Dr. Livingston was settled into his pastorate with a few years of experience under his belt when in October 1775, he married Sarah, the daughter of the merchant and patriot Philip Livingston who would sign the Declaration of Independence the next year. The wedding was performed in Kingston, where Philip had moved the family because of the possibility the British might invade New York. He lived with his wife’s family and went to New York to preach as he had opportunity until September 1776 when the British forces took New York. The hostilities and presence of the British led to Livingston accepting the invitation of the consistory of the Dutch congregation in Albany to minister there until he felt he could return to New York. He ministered in Albany for three years before he had to move his family from the severe climate of Albany back south to his wife’s family’s manor in the summer of 1779. The Livingstons then moved to Poughkeepsie while he preached as stated supply in the local Dutch Church until he returned to New York when the British left in 1783. Dr. Livingston was the only one of four ministers that had ministered in New York before the war that was able to return and resume his labors after independence was obtained.
The end of the colonies and the beginning of the United States impressed upon the Dutch the need for a theological education program in America. At the recommendation of church leaders back in Holland, Dr. Livingston was proposed as the ideal candidate to teach theology, which led to his unanimous election to the professorship in October, 1784. He was inducted on May 19, 1785, and his lecture delivered in Latin was titled, “The Truth of the Christian Religion.” The addition of teaching theology to his already heavy load of responsibilities in the New York church taxed heavily his constitution. With the hope that summers in rural Flatbush (yes, it was rural at one time) on Long Island would reinvigorate his health, he moved there for a few years during the spring and summer and then returned to the city for winter. During this time, an assistant minister was hired by the church which helped lighten his load.
Dr. Livingston was not only a pastor of a congregation and a professor of theology, but he was also an active churchman. In 1787, he was appointed the chairman of a committee to make a selection of Psalms for the use of the Church in public worship. As the Reformed Dutch Church grew spreading its ministry in the new nation, the leaders recognized the need for a constitution containing the necessary documents for governing the church with Livingston working diligently on the committee that drafted these important standards. The Reformed Dutch Church Synod, in 1794, wanted his pastoral duties reduced so he could dedicate more time to teaching theology. To help the Synod, his congregation called a minister to assist him with the flock and relieve him of some of his shepherding responsibilities. The Livingstons moved to Bedford, a village about two miles from Brooklyn, so he could open a theological seminary. Shortly, however, problems led to closing the seminary necessitating Dr. Livingston’s return to the city. Subsequently, the Synod, in 1804, reappointed Dr. Livingston as a professor and had him teach theology in New York until a more suitable situation could be located. The substantial educational institutions among the descendants of the Reformed Dutch today owe their existence to Dr. Livingston’s and other fathers’ persistence and patience as they worked through a variety of problems developing theological and general education for their ministerial candidates, collegians, and children.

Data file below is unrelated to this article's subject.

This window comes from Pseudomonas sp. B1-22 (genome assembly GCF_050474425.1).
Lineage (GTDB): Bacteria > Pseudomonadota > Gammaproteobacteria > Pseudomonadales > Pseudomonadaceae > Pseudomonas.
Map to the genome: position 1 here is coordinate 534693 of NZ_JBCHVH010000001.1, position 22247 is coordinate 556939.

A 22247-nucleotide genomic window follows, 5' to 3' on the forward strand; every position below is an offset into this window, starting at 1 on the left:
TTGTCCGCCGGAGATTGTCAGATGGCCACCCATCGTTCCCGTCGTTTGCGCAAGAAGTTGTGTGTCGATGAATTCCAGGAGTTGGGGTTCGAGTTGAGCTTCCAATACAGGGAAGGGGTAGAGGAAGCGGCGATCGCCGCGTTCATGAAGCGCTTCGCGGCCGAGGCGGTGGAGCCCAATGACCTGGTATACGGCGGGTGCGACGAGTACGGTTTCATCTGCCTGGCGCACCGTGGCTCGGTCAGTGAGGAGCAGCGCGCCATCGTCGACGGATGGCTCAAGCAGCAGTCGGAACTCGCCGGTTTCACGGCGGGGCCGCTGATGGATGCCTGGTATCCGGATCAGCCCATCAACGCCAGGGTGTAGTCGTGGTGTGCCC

At the time of the revival of Queen’s College in New Brunswick, there was a conference held between its trustees and the Synod resulting in an agreement that Livingston’s teaching of theology should take place on the college property. As soon as the necessary funds were secured in October 1810, he was transferred to New Brunswick to fill the double office of seminary professor and president of the college. Dr. Livingston continued in his two-fold position at Queen’s College for the remainder of his life. Upwards of one hundred and twenty young men enjoyed the benefit of his teaching for their ministerial preparation.